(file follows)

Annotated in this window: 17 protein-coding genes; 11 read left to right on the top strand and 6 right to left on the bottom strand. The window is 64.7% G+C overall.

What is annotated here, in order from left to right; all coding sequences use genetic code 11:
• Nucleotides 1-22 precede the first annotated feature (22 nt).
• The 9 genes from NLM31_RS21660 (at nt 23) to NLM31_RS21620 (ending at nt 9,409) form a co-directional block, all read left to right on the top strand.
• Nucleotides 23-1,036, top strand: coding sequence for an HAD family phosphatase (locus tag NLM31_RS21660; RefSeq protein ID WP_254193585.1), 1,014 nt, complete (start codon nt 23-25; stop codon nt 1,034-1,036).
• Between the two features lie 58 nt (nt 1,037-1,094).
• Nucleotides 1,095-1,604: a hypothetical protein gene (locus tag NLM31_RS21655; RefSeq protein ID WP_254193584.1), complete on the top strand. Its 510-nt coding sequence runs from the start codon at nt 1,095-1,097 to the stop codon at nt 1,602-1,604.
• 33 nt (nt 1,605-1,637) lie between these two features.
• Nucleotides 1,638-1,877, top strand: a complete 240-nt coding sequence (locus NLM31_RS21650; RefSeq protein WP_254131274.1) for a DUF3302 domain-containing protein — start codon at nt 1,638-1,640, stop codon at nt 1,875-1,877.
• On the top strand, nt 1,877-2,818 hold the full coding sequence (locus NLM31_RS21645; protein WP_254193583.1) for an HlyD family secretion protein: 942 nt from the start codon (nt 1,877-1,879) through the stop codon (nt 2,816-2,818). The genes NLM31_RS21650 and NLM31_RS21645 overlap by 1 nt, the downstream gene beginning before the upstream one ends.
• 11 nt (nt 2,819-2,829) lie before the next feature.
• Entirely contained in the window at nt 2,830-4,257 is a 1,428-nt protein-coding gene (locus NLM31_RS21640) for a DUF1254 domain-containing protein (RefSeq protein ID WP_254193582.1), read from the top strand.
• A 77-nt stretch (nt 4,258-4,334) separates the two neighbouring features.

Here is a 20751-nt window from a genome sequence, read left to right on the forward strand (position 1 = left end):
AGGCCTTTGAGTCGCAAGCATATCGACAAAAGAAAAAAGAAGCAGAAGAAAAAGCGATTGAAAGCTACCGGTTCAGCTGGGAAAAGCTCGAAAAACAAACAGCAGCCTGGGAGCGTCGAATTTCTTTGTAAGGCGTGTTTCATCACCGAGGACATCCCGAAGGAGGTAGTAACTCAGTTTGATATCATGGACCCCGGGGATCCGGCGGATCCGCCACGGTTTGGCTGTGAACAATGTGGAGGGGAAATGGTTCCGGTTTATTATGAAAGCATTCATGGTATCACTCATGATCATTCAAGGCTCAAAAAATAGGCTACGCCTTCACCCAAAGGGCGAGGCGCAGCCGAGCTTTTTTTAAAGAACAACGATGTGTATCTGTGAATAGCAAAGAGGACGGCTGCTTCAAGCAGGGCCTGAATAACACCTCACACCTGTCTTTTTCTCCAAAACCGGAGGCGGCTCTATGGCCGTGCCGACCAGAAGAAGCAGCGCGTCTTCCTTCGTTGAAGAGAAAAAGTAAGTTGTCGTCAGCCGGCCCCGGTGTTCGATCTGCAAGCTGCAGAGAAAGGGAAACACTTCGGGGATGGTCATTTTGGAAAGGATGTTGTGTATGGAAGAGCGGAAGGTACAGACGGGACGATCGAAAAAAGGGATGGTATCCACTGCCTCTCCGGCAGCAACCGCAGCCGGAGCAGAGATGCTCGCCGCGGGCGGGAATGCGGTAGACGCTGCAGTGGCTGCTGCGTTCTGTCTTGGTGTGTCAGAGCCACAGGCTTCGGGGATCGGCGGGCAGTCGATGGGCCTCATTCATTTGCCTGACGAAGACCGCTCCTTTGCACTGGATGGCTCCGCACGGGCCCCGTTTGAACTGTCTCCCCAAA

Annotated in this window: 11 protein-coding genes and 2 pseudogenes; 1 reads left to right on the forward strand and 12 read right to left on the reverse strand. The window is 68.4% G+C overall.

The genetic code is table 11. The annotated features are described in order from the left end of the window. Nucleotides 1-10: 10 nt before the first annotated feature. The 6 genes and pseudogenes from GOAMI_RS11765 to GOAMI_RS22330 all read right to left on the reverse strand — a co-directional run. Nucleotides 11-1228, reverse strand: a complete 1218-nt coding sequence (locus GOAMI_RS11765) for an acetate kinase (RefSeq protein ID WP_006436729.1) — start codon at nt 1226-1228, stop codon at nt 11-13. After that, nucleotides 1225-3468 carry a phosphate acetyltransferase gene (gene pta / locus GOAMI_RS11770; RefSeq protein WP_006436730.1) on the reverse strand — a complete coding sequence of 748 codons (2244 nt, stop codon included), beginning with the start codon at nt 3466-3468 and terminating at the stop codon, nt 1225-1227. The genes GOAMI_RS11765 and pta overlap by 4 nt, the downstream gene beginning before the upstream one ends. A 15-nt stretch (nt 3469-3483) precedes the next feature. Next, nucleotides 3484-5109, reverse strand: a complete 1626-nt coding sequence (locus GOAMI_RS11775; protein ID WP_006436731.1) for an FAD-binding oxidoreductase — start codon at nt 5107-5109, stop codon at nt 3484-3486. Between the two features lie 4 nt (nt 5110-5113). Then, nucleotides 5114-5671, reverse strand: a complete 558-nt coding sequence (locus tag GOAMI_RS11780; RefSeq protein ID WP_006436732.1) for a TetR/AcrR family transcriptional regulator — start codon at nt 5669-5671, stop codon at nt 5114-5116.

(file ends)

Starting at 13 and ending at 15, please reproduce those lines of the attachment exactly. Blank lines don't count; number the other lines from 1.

• A 77-nt stretch (nt 4,258-4,334) separates the two neighbouring features.

Here is a 20751-nt window from a genome sequence, read left to right on the forward strand (position 1 = left end):
AGGCCTTTGAGTCGCAAGCATATCGACAAAAGAAAAAAGAAGCAGAAGAAAAAGCGATTGAAAGCTACCGGTTCAGCTGGGAAAAGCTCGAAAAACAAACAGCAGCCTGGGAGCGTCGAATTTCTTTGTAAGGCGTGTTTCATCACCGAGGACATCCCGAAGGAGGTAGTAACTCAGTTTGATATCATGGACCCCGGGGATCCGGCGGATCCGCCACGGTTTGGCTGTGAACAATGTGGAGGGGAAATGGTTCCGGTTTATTATGAAAGCATTCATGGTATCACTCATGATCATTCAAGGCTCAAAAAATAGGCTACGCCTTCACCCAAAGGGCGAGGCGCAGCCGAGCTTTTTTTAAAGAACAACGATGTGTATCTGTGAATAGCAAAGAGGACGGCTGCTTCAAGCAGGGCCTGAATAACACCTCACACCTGTCTTTTTCTCCAAAACCGGAGGCGGCTCTATGGCCGTGCCGACCAGAAGAAGCAGCGCGTCTTCCTTCGTTGAAGAGAAAAAGTAAGTTGTCGTCAGCCGGCCCCGGTGTTCGATCTGCAAGCTGCAGAGAAAGGGAAACACTTCGGGGATGGTCATTTTGGAAAGGATGTTGTGTATGGAAGAGCGGAAGGTACAGACGGGACGATCGAAAAAAGGGATGGTATCCACTGCCTCTCCGGCAGCAACCGCAGCCGGAGCAGAGATGCTCGCCGCGGGCGGGAATGCGGTAGACGCTGCAGTGGCTGCTGCGTTCTGTCTTGGTGTGTCAGAGCCACAGGCTTCGGGGATCGGCGGGCAGTCGATGGGCCTCATTCATTTGCCTGACGAAGACCGCTCCTTTGCACTGGATGGCTCCGCACGGGCCCCGTTTGAACTGTCTCCCCAAA